Why Canada isn’t immune to a U.S.-style housing crash

A new report warns that Canadian home prices could fall 30 per cent in the next five years

Skeletons of abandoned housing developments in California in 2009

Investors should stay away from the Canadian housing market, warns a new report from Chicago-based investment firm Morningstar. A house price correction is “inevitable” within the next five years and could send house prices falling as much as 30 per cent.

The report’s author, equity analyst Dan Werner, also takes aim at some of the more popular arguments on this side of the border for why Canada’s housing market is fundamentally different from the U.S. housing bubble. “Many investors believe that financial crises are things that happen to other people in other countries at other times; crises do not happen to us, here and now,” he writes. “History has shown, time and again, that ‘this time’ is not different. We believe the same is true for the future of Canadian residential real estate.”

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Skeptical? Here are some of the myths Werner debunks for why Canada isn’t immune to a U.S.-style housing crash:

Myth: Canadian buyers are more cautious than Americans because U.S. laws prevent banks from seizing homebuyers’ assets, such their savings and cars, if they default on their mortgages (otherwise known as non-recourse lending.) Outside of Alberta, Canada doesn’t have such laws, meaning homeowners can’t simply walk away from their mortgages.

This has been a popular theory for what helped cause the housing crash south of the border. But it’s wrong. Roughly 80 per cent of U.S. states actually do have laws that allow banks to confiscate the assets of defaulting borrowers. They include Florida and Arizona, two states particularly hard hit by the housing bust. But, Werner writes, such laws don’t mean much, since people who default on their mortgages don’t typically have many assets for banks to seize, other than their house. “Short of reinstituting vagrant prisons, the implementation of recourse does not have a meaningful impact upon bank losses when a housing bubble bursts.”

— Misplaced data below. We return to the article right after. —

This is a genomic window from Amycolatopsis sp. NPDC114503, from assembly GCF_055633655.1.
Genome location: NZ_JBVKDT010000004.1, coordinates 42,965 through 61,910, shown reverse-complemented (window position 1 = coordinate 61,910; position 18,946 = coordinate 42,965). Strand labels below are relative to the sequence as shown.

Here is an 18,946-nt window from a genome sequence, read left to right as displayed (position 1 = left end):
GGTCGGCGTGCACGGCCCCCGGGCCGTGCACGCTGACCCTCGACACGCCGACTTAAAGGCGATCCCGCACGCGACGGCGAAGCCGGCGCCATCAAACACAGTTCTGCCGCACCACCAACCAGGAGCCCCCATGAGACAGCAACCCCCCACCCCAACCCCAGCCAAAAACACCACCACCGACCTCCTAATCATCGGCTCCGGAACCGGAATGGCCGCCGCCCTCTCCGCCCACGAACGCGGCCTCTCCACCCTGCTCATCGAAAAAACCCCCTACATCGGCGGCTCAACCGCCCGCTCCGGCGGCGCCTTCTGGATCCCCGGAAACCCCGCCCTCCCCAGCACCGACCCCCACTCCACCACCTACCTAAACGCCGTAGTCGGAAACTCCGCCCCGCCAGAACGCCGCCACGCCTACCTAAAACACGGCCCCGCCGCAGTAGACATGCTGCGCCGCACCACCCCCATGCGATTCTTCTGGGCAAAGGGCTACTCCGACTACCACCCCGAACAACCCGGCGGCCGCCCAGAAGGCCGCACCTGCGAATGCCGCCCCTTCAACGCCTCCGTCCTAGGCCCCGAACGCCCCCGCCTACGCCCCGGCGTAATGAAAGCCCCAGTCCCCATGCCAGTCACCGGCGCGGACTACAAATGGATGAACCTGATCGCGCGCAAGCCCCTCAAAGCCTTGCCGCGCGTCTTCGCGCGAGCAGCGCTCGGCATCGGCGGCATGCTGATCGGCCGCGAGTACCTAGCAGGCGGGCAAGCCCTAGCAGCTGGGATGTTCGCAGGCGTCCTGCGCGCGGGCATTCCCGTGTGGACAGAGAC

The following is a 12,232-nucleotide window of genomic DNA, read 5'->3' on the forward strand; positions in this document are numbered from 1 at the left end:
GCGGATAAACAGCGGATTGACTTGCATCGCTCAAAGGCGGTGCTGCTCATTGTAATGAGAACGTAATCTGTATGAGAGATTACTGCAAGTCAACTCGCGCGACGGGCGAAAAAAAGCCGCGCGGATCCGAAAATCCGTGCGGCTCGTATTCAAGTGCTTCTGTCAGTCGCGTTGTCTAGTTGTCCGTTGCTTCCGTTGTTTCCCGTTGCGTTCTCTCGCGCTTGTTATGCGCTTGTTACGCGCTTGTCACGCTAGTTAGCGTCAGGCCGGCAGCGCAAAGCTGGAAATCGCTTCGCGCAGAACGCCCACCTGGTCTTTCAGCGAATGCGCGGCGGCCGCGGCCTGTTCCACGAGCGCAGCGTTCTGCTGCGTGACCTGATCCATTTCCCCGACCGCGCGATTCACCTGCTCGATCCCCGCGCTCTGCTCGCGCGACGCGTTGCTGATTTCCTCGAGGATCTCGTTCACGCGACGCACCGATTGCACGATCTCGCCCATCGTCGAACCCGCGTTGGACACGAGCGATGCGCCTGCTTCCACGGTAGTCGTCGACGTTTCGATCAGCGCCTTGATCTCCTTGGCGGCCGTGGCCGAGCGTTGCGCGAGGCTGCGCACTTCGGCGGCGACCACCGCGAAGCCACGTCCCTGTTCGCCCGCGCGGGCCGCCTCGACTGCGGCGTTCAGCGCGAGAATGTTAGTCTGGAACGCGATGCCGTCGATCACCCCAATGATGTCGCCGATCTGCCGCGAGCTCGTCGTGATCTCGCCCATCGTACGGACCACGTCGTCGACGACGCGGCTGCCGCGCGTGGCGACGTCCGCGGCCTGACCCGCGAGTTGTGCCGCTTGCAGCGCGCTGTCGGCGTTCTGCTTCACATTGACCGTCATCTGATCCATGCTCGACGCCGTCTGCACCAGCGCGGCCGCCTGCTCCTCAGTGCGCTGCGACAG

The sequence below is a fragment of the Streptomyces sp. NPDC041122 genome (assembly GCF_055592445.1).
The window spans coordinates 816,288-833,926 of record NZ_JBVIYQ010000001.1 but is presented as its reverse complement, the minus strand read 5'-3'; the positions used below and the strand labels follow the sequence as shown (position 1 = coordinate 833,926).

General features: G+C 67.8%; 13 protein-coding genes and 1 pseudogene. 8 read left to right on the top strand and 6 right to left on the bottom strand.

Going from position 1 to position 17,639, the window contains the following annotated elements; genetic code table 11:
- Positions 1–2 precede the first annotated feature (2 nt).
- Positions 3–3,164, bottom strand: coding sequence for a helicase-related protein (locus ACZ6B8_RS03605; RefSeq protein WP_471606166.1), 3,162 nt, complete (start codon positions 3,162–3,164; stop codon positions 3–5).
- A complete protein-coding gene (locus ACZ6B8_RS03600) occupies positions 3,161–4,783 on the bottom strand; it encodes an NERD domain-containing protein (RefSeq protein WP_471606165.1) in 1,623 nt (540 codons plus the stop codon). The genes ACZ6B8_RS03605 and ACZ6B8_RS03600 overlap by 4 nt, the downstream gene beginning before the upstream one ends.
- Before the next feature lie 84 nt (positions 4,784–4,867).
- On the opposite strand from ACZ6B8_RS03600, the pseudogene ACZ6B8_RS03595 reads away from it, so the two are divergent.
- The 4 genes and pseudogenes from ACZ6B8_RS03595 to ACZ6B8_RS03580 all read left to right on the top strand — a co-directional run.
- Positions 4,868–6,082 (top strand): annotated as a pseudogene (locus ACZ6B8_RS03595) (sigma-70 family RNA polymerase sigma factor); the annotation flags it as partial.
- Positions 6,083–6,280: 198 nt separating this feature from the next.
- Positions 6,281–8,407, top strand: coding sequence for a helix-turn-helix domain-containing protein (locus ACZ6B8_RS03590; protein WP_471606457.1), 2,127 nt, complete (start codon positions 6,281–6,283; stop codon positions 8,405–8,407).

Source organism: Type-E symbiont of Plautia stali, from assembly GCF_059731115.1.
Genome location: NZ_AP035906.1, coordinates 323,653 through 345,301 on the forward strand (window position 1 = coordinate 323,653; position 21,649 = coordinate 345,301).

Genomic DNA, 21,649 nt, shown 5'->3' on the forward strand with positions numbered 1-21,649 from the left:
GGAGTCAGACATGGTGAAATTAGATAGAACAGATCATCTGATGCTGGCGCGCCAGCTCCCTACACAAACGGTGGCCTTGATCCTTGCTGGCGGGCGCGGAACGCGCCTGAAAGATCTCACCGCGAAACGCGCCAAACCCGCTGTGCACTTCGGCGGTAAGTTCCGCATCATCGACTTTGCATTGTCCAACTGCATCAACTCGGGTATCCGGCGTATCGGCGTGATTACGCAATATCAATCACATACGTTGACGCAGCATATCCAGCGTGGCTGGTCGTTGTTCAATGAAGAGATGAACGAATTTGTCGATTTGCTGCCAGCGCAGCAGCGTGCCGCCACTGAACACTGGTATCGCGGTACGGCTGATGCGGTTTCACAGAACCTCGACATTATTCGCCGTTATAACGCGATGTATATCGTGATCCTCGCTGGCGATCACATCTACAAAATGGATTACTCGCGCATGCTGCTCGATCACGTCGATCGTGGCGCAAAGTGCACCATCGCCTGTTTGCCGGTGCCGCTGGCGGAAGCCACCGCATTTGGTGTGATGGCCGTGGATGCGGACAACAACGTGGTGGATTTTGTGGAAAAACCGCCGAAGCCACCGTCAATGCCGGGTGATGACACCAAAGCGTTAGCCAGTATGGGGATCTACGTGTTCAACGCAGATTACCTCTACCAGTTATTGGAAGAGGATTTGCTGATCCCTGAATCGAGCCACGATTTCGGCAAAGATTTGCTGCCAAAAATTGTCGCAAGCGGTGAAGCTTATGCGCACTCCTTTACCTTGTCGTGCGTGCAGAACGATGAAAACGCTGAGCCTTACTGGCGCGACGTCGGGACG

Myth: Americans took on riskier mortgages because they could deduct their mortgage interest from their income taxes while Canadians don’t have that option.

Typically, only 20 per cent of American homeowners actually take the mortgage-interest deduction. Those that do tend to be wealthier, since they’re the ones who pay the most income taxes. Among households earning less than $50,000 a year fewer than 10 per cent deduct their mortgage interest and they save an average of just $120 in taxes.

Myth: Canadians put down bigger down payments and have more equity in their homes than Americans did before the housing crash.

The average Canadian homeowner has a mortgage worth 45 per cent of the value of their home, meaning they have 55 per cent equity. It seems like a lot, but 55 per cent home equity is exactly where the U.S. average was in 2005. At the same time, 23 per cent of Canadian mortgages have a loan-to-value ratio above 80 per cent, which means those borrowers have less than 20 per cent equity in their homes. The U.S. looked nearly identical at the height of the bubble: 22 per cent of mortgages had loan-to-value ratios above 80 per cent.